Accommodation: Auckland City
Travel south through the lush green rural farmland of the Waikato region. The rich and fertile pastoral land of the Waikato is one of New Zealand’s major dairy-producing and horse-breeding areas and hosts incalculable stands of exotic timber.
One of the major attractions of the region is the famous Waitomo Caves. Many caves were discovered by Māori 400 to 500 years ago when hunters or war parties passed through the area. Take a short walk through the breathtaking New Zealand native bush to the cave entrance. There, your guide lights the candles setting the scene for an intimate cave experience. You will see glow worms and cave formations up close and appreciate the beauty of Footwhistle Cave (also known to local Māori as Te Anaroa Cave). Māori often used caves as shelter and burial sites, regarding them as sacred places or tapu.
Rotorua is known for bubbling mud pools, shooting geysers and natural hot springs, and showcasing our fascinating Māori culture. Sitting within the Pacific Rim of Fire, Rotorua is a geothermal wonderland.
Rotorua is the heartland of Māori culture. The spirit of Manaakitanga (hospitality) is alive and well in the geothermal wonderland of Rotorua. The Te Arawa tribe of the region started the tourism industry in New Zealand in the 19th century when visitors first began travelling to the area to experience the healing qualities of the thermal waters and to visit the “Eighth Wonder of the World” - the magnificent Pink and White Terraces which were tragically destroyed in the 1886 eruption of Mt Tarawera.
Today the Māori people continue to play a significant part in the local tourism industry, opening up their homes and villages to guests and sharing their food, song and dance; arts including carving, weaving, tattoo, and weaponry; holistic knowledge such as Māori spirituality, massage and the medicinal use of native plants; as well as local history and legends.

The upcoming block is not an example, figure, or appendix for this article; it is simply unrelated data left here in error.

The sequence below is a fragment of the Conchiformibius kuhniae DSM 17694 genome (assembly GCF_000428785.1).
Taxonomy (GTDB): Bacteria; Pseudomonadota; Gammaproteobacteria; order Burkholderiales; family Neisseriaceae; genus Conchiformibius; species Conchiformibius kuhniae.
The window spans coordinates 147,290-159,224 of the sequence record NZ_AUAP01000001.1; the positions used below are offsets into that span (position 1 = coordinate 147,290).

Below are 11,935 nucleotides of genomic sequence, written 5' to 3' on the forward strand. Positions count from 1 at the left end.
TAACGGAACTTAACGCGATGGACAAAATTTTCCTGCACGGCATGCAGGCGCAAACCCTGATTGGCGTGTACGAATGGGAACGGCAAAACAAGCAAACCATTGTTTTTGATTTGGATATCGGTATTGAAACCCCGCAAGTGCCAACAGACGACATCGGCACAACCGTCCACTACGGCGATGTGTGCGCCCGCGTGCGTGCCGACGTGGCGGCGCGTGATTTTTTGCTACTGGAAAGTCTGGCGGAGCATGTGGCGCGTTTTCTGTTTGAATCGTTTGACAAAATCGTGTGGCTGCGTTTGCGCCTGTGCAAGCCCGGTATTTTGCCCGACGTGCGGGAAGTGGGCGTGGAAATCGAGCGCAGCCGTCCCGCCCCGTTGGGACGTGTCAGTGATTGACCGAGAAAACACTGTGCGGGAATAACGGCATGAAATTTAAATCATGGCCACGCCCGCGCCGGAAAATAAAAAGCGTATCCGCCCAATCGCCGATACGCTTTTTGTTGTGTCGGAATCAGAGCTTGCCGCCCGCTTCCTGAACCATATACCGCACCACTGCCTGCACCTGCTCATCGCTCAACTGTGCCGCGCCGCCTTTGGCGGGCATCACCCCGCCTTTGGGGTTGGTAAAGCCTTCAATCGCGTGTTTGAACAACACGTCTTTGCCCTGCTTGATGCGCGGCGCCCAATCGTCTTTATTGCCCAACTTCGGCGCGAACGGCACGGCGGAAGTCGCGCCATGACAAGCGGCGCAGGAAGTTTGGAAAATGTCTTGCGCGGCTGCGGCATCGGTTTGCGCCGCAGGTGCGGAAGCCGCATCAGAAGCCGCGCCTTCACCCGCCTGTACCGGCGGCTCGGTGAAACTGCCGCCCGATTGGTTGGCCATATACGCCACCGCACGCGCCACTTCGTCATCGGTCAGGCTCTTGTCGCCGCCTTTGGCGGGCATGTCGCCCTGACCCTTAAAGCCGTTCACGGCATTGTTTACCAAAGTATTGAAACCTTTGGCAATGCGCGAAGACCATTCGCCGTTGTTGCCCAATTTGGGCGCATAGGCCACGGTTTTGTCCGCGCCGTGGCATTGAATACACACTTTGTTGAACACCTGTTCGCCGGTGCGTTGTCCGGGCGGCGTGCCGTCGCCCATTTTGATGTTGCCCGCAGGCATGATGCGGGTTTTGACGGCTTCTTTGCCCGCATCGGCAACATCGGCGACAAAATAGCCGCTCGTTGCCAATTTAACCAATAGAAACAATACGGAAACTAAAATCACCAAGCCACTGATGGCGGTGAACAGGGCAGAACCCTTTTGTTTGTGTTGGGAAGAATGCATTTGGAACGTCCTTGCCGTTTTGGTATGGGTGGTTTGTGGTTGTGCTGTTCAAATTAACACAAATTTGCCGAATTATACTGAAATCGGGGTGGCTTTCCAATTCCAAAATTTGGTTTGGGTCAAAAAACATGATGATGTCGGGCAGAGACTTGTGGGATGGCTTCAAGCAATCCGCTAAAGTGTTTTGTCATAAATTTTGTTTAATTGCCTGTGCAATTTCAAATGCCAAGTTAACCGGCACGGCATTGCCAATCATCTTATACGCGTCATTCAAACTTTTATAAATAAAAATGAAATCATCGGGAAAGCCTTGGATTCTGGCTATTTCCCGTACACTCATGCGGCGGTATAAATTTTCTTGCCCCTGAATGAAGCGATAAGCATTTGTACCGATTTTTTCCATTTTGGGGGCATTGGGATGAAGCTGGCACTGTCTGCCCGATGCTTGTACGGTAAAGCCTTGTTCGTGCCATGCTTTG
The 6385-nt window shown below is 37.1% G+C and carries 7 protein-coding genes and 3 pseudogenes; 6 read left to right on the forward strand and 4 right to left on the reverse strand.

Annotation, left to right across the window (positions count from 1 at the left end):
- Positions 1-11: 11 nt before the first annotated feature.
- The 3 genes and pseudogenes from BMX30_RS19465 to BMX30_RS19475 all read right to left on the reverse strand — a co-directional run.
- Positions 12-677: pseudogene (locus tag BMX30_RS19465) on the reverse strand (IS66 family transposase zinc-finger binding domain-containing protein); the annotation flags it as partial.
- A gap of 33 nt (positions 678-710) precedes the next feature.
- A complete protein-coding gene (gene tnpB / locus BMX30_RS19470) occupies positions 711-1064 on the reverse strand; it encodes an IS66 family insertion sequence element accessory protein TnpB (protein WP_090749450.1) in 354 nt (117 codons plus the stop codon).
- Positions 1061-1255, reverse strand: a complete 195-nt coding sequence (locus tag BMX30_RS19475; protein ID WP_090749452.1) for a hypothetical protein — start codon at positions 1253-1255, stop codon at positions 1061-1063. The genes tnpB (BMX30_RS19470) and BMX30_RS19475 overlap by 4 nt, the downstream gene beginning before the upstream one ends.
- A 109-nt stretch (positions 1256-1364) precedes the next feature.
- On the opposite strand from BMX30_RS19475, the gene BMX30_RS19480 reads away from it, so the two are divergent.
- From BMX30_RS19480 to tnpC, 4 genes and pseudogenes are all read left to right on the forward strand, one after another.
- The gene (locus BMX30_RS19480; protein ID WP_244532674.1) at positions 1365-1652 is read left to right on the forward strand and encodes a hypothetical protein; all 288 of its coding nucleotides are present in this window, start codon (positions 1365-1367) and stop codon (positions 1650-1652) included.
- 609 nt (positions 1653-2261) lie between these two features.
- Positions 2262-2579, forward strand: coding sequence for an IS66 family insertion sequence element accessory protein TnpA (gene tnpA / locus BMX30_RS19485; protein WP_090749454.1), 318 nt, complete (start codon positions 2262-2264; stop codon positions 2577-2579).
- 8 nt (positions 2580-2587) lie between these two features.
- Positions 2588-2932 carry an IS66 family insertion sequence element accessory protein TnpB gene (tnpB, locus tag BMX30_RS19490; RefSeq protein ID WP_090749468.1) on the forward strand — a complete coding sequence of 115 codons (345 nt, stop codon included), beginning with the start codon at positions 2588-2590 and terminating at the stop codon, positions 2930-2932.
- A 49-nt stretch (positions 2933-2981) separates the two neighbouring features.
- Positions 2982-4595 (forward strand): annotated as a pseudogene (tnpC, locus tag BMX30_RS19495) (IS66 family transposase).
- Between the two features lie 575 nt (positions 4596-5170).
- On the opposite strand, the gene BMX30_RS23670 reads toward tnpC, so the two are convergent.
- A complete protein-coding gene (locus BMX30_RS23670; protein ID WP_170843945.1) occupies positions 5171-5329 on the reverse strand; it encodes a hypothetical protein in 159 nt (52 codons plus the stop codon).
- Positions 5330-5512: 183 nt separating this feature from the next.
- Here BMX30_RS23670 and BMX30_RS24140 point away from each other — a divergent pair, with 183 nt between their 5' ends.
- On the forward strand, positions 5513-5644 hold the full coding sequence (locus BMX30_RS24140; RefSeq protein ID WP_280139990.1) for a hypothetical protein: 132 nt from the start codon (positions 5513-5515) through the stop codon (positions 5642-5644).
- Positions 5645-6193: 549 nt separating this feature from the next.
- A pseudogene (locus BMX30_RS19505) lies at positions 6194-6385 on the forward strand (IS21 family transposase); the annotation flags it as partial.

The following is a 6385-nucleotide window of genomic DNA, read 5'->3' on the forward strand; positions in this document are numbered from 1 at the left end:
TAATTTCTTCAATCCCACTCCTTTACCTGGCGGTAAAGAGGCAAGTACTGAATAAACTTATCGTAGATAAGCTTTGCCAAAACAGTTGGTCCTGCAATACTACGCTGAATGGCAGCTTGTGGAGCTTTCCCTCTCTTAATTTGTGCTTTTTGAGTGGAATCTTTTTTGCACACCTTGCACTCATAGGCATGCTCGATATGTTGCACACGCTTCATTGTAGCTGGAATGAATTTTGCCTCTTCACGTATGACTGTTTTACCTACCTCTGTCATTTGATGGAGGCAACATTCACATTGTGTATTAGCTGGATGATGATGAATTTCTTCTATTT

Spend the day with a Māori tohunga (healer or expert in their field) as you explore Rotorua from a uniquely Māori perspective.
For around 55 days a year, Whakatane records the highest temperature in New Zealand. This sunny town is known for fishing trips and volcano visits. In Whakatāne, New Zealand’s longest continually occupied settlement and gateway to Whakaari (White Island), you will find the revered Mataatua Wharenui: a fully carved Māori ancestral house that travelled the world for over a century before returning home to its people – the Ngāti Awa Māori tribe of the Eastern Bay of Plenty.
Tonight we look at the stories of the arrival of the Māori in Aotearoa and what has happened since. Mataatua is a remarkably personal encounter defined by a rich and genuine insight into a fascinating culture, the legendary story of the house that came home and the warmth of welcome as visitors arrive as strangers but leave as friends.
Having now been connected to Mataatua and Te Manuka Tutahi in the heart of Whakatane, you will be guided by us on a walking journey to explore some of the nearby sites of the ancestors of the local people from the tribe of Ngati Awa.
White Island appears on the horizon as a thick plume of smoke rises from the Pacific Ocean - the first visible sign of one of New Zealand’s most fascinating natural attractions. Māori called the island Whakaari, meaning ‘that which can be made visible’ - most probably referring to how the island disappeared and reappeared from behind the plumes of smoke and steam. According to Māori legend, Whakaari was sent from Hawaiki - the traditional homeland of the Māori - as a gift of fire to warm an ancient high priest named Ngatoroirangi. Early Māori visited Whakaari for sulphur, which they used as manure on their mainland gardens, and to hunt birds - primarily mutton birds - that nested on the island.
Take a Heli-hike (optional) to Whakaari (also known as White Island) and enjoy a 20-minute scenic flight to and from the island. You circle the island and view the volcano before landing in the sulphurous crater and exploring its moon-like surface. There is an hours tour around the hole with your pilot/guide. Finally, you get to walk through the abandoned ruins of the sulphur factory, once a bustling hive of mining activity.